2 July 2014

Tanzania: Call for More Competitive Business

THE national economy cannot grow fast if firms are not competitive hence the need to establish a National Competitive Council (NCC).

The Tanzania Private Sector Foundation (TPSF) Executive Director, Mr Godfrey Simbeye, said in Dar es Salaam during a panel discussion at the launch of the African Development Bank annual African Economic Outlook report.

Mr Simbeye argued that through a donor funded project to improve competitiveness of private firms, a lot was achieved.

"Unfortunately the project ended but we still need it today because firms which graduated are doing very well," argued Simbeye who said having the NCC will further address the problem of non competitiveness of locals firms.

He said competitive individuals firms reduce production costs, increase production and adhere to international standards which gradually impacts on the national economy.

"We did the national competitive report for one year and then the idea was hijacked by someone and nothing has happened to date," the TPSF chief noted.

The three year TPSF Cluster Competiveness Programme was a three year programme organised through the multi-donor trust fund managed by the World Bank with funding from Britain's Department for International Development and Danish International Development Agency.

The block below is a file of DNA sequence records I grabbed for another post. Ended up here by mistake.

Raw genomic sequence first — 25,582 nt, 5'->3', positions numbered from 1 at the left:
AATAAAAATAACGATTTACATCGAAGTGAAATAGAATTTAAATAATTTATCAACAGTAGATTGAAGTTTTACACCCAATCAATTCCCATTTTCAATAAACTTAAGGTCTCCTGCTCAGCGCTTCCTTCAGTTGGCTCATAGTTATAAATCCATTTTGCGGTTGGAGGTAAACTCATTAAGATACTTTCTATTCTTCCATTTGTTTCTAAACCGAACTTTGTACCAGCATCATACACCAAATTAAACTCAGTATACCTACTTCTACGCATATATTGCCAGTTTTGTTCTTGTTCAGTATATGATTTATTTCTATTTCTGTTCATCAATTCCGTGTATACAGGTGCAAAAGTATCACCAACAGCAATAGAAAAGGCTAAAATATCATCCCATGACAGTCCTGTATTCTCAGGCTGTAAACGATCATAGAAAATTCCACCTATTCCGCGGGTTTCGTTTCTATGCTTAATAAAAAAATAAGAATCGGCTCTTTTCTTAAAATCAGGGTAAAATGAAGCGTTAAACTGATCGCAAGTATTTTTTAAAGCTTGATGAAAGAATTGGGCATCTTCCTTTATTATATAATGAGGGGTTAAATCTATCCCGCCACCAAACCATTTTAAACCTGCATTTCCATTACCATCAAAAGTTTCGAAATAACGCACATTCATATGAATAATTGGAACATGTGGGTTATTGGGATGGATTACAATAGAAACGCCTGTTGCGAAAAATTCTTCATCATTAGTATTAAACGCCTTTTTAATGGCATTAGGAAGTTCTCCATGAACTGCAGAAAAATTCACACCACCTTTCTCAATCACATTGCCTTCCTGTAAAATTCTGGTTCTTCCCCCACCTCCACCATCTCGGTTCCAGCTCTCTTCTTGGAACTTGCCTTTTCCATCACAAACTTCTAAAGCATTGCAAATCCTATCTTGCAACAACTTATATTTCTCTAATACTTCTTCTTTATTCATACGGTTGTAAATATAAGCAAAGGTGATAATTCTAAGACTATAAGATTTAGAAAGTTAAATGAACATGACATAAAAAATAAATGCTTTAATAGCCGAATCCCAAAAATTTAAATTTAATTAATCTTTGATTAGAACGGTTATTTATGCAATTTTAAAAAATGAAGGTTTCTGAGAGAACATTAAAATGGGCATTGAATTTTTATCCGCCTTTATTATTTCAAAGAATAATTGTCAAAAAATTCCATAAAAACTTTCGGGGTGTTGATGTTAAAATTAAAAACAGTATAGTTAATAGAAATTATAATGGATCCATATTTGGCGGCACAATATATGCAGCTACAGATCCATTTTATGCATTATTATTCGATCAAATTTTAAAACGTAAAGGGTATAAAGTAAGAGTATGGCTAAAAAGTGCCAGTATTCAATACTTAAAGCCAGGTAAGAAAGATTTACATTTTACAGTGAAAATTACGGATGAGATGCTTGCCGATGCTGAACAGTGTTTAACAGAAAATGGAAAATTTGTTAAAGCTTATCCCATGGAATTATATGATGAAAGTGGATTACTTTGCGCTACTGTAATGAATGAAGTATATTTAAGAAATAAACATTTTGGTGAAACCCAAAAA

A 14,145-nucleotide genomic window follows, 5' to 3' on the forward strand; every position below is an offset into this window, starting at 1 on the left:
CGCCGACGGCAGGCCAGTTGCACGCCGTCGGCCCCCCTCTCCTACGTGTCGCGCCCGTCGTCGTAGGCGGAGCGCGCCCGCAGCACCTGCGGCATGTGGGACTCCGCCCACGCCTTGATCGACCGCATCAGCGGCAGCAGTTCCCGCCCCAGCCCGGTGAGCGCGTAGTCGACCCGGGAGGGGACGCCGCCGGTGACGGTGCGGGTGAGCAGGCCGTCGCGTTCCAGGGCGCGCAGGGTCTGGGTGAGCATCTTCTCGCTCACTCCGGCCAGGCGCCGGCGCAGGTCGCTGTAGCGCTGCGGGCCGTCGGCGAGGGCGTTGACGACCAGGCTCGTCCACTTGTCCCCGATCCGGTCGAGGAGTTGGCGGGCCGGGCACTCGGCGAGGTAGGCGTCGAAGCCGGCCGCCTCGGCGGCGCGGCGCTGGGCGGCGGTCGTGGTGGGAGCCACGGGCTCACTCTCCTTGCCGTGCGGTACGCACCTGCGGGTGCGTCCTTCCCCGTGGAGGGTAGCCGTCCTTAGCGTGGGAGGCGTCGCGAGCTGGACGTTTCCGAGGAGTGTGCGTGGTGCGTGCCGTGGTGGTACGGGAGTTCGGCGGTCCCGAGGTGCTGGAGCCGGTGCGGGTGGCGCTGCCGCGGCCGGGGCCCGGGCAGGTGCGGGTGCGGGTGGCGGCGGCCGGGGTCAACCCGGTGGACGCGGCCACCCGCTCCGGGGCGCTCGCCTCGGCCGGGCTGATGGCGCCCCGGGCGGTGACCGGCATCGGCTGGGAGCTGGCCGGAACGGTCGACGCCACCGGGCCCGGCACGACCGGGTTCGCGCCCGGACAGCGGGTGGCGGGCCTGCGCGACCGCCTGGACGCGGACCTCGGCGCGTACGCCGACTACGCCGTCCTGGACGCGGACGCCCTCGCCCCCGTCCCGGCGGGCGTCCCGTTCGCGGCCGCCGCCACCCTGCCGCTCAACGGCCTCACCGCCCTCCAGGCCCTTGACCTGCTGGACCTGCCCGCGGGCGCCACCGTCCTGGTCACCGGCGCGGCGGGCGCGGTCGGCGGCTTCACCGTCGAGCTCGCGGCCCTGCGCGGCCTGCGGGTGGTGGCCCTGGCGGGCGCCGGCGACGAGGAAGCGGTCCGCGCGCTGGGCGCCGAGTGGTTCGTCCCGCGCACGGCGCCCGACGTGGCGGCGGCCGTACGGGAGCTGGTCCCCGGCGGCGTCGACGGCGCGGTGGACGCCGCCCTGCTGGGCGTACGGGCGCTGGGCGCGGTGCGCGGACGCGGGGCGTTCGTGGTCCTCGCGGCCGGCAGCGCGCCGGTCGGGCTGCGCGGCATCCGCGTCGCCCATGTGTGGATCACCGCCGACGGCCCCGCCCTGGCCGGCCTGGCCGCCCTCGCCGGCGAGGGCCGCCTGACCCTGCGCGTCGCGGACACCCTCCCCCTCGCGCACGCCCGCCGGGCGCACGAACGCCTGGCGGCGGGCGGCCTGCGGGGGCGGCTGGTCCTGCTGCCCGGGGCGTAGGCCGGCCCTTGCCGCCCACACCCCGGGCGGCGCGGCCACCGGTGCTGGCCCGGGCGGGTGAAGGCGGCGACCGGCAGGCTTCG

The aim was to improve the competiveness of the local economy in food processing, horticulture, and tourism. The ultimate purpose of the Cluster Competitiveness Project is sustainable increased competitiveness of strategic clusters of local private enterprises.

European Union Head of Cooperation, Mr Eric Beaume and University of Dar es Salaam Head of Economics Department, Dr Jehovaness Aikaeli said a competitive economy is key to poverty eradication.

"The agricultural sector is very important to growth and poverty reduction in Africa because many people engage in farming," said Mr Beaume while pledging continued EU support to the country develop its private sector to meet global competitiveness benchmarks.

Dr Aikaeli stressed on the importance of regional integration saying local producers need bigger markets in the neighbourhood other than farther abroad. "In this regard, Africa is doing fine although the EU and south east Asia may be far ahead," Dr Aikaeli noted.

In its 2014 AEO report, AfDB said by participating more effectively in the global production of goods and services, Africa can transform its economy and achieve a development breakthrough.

The annual report which is produced jointly with OECD Development Centre, Economic Commission for Africa and the UN Development Programme said for 2014 and 2015, Africa has promising growth.

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